5 pioneers of the new Ice Age

05 January 2023

It’s time for an icy conversation. Yes, that cold crystalline building block to a truly great drink. Big, small, shaved, or spherical, it’s the only ingredient that every cocktail needs to have and yet its importance is often overlooked. It wasn’t always as simple as filling up a cube in a freezer tray, either. Cocktail savant Richard Boccato takes us through 5 key moments in the history of this unsung hero.
Emperor Nero

Emperor Nero or 'The Tyrant'

Why he matters?: He was an early fan of iced drinks.

The first-century Roman emperor Nero had a ‘controversial’ reputation, to say the least. Not only did he – allegedly – fiddle while Rome burned, but he was an ineffectual leader in a time of crisis.

Ice was a luxury enjoyed by only the wealthiest of Romans. Big blocks of glacial ice were transported down from the mountains, chiselled away and added to wine and juices as a luxurious treat. 

This remained more or less the standard for a couple of millennia including the English King Henry III who famously added lumps of ice and snow to his drinks to impress guests. Then president Thomas Jefferson also used it to cool the presidential wine, aided by an ice house he built for the White House under what is now known as the West Wing.

Frederic Tudor

Frederic Tudor or 'The Ice King'

Why he matters: He brought ice to the masses.

This is Frederic Tudor, the ‘Ice King’. A Boston-born businessman and merchant, he had the ambitious idea of shipping large blocks of ice from frozen lakes in New England to ports in the Caribbean, Europe, and as far flung as India and Hong Kong. 

His maiden voyage left port in 1806, winding its way down towards Martinique. “We hope this will not prove a slippery speculation,” said the Boston Gazette. And indeed it was. A large quantity melted in transit and there was nowhere to store it on arrival. 

But Tudor persisted “in the manner of a drug pusher”, according to one historian, experimenting with various kinds of insulation, including wood shavings and sawdust. He eventually built a vast empire of ships and ice houses, making his fortune off the back of these beautiful crystal-clear blocks and sparking a demand for ice cold refreshments the world over.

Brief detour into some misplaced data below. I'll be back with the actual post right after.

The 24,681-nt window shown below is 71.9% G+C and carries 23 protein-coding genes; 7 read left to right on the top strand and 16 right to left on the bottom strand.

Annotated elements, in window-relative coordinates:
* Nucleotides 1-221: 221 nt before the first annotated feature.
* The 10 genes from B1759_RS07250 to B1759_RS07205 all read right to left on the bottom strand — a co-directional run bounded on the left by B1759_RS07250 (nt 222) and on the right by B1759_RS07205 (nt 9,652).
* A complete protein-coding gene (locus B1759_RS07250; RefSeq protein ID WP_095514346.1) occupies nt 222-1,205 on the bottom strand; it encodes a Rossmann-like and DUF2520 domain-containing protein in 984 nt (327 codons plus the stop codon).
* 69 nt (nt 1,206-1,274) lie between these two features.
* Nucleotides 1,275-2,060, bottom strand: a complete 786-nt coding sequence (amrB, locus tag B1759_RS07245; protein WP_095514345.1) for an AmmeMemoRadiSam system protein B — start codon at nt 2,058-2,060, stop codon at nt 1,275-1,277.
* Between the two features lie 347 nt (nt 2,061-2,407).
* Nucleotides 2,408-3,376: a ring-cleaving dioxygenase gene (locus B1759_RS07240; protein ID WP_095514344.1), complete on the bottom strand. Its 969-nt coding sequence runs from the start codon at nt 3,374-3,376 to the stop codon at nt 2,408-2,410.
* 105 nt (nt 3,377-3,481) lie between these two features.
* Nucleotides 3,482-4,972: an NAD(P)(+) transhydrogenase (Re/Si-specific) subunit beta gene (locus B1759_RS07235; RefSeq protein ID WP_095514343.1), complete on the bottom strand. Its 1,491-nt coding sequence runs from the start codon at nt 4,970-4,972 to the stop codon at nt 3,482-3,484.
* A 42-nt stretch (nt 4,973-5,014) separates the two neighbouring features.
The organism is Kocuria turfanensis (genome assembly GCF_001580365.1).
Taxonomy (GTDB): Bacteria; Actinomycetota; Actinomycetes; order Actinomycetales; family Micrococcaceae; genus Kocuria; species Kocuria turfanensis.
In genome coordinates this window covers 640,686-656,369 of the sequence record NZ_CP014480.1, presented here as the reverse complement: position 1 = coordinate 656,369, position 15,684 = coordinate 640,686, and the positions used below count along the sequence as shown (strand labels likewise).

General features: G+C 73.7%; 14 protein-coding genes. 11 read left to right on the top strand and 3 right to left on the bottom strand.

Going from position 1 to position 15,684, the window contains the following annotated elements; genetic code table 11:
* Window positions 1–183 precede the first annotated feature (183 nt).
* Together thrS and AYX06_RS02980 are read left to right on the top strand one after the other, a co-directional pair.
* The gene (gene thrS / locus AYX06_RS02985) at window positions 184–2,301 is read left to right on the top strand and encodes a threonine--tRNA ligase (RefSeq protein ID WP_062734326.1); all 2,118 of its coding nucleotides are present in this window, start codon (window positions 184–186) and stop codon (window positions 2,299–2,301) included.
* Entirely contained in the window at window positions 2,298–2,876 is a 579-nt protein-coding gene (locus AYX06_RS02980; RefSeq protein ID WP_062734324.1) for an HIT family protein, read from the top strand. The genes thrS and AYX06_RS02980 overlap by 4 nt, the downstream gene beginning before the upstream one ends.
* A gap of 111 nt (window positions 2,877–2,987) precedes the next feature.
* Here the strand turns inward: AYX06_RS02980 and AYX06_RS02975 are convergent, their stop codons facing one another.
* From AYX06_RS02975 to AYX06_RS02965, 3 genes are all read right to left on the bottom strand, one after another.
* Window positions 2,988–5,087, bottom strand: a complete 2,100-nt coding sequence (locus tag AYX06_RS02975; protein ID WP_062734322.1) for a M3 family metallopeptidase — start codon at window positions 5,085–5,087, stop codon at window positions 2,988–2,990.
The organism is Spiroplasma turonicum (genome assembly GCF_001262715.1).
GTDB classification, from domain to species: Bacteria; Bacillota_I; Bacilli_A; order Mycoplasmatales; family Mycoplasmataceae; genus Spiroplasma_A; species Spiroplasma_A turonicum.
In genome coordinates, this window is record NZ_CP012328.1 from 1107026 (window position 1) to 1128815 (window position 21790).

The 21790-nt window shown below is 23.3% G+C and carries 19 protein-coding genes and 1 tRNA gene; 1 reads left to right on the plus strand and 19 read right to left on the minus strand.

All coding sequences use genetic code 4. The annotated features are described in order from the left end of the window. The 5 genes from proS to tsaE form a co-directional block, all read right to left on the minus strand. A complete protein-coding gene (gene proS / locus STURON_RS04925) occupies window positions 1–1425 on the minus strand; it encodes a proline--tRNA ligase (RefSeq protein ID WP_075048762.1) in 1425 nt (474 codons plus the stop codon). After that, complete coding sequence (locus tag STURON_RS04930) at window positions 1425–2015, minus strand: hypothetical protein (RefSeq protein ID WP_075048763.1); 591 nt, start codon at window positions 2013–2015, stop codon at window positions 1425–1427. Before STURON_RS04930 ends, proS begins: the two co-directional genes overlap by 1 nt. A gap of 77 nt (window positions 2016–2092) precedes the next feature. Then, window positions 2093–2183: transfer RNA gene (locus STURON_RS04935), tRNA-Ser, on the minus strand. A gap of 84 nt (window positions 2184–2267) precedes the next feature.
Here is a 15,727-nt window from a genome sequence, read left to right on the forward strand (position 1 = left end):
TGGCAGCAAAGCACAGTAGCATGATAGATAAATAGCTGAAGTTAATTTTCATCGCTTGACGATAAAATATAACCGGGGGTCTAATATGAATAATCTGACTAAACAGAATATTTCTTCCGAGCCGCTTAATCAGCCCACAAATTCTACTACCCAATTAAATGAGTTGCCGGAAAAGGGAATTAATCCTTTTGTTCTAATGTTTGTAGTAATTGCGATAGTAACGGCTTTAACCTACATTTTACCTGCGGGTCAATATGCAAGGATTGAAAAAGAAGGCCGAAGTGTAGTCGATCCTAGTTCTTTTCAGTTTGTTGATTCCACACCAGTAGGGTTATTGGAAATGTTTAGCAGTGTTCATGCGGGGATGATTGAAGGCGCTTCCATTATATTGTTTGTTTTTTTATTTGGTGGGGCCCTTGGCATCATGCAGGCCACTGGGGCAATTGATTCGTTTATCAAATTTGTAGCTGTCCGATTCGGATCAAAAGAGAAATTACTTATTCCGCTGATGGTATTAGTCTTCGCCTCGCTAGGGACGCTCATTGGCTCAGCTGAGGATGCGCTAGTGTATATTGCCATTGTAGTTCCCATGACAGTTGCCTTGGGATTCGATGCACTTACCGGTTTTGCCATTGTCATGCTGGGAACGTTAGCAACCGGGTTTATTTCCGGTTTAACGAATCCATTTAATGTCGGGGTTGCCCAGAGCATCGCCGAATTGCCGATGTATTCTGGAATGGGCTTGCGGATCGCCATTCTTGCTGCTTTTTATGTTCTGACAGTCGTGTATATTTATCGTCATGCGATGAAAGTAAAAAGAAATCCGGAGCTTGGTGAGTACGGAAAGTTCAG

John Gorrie

John Gorrie and the ice machine

Why he matters: He made ice more affordable.

Dr John Gorrie is remembered as the father of air conditioning. But he also pioneered the ice maker.

Amid an outbreak of yellow fever in Florida in 1833, Gorrie suspended ice above his feverish patients. But the natural-ice industry was still expensive. So, Gorrie began experimenting with making ice artificially, and in 1851 was granted the first US patent for mechanical refrigeration. 

Gorrie’s invention ushered in the first ice age in cocktails, with shaved ice suddenly found lumped atop mint juleps and cobblers. He also paved the way for modern refrigeration. By the mid-20th century, ice could be found at the drop of a cocktail parasol.


Mirko Stocchetto or 'The Maestro'

Why he matters: He inspired a generation of bartenders to take ice seriously.

In the 1960s at Bar Basso in Milan, Venetian-born barman Mirko Stoccheto was the godfather of modern mixology. 

Starting off at the prestigious Harry’s Bar in Milan, he could assemble a drink perfectly ‘by eye’ and went on to invent over 100 different cocktails. His most famous? The negroni sbagliato, a hearty mix of red vermouth, bitters and prosecco. 

Maestro Stoccheto also championed ‘big’ or ‘clear’ ice, carving fit-for-size cubes from large blocks sourced from a local Milan ice factory. This was an exact science. Frozen directionally, these big blocks of cold carved to the appropriate size could achieve the optimal temperature and water content in a cocktail in unison. 


Hidetsugu Ueno

Hidetsugu Ueno et al. or 'The Perfectionists'

Why they matter: They brought quality ice into the mainstream. 

Inspired by Japanese bar culture – characterised by technical mastery and meticulous attention to detail – a cocktail renaissance took effect in New York in the early noughties. 

Many bartenders looked to emulate the likes of Hidetsugu Ueno, a master carver who used a blade to fashion intricate ice diamonds at Bar High Five in Tokyo.

Many of the city’s best cocktail bars – starting with Dutch Kills in Queens – started to source 300 lb. (136 kg) ice blocks known as ‘cakes’ from local ice purveyors including Okamoto, an award-winning Japanese ice sculpture studio.

Using a Clinebell machine, water is constantly pumped around two 40-gallon (180 litre) chambers to jettison any bubbles or impurities as it slowly freezes for three days. Primo stuff.

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